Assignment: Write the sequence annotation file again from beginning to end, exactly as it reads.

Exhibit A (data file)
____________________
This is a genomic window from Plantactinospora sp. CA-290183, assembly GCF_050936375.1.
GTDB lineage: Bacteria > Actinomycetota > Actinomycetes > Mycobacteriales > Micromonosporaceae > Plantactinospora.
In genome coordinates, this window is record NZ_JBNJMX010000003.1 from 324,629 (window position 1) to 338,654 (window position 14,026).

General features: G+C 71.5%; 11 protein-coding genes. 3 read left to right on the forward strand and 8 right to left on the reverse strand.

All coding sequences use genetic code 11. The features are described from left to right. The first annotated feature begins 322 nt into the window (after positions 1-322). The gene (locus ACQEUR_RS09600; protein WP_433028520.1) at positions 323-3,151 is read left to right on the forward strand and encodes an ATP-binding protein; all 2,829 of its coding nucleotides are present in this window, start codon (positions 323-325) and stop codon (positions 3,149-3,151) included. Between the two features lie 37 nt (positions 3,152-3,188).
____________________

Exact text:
This is a genomic window from Plantactinospora sp. CA-290183, assembly GCF_050936375.1.
GTDB lineage: Bacteria > Actinomycetota > Actinomycetes > Mycobacteriales > Micromonosporaceae > Plantactinospora.
In genome coordinates, this window is record NZ_JBNJMX010000003.1 from 324,629 (window position 1) to 338,654 (window position 14,026).

General features: G+C 71.5%; 11 protein-coding genes. 3 read left to right on the forward strand and 8 right to left on the reverse strand.

All coding sequences use genetic code 11. The features are described from left to right. The first annotated feature begins 322 nt into the window (after positions 1-322). The gene (locus ACQEUR_RS09600; protein WP_433028520.1) at positions 323-3,151 is read left to right on the forward strand and encodes an ATP-binding protein; all 2,829 of its coding nucleotides are present in this window, start codon (positions 323-325) and stop codon (positions 3,149-3,151) included. Between the two features lie 37 nt (positions 3,152-3,188).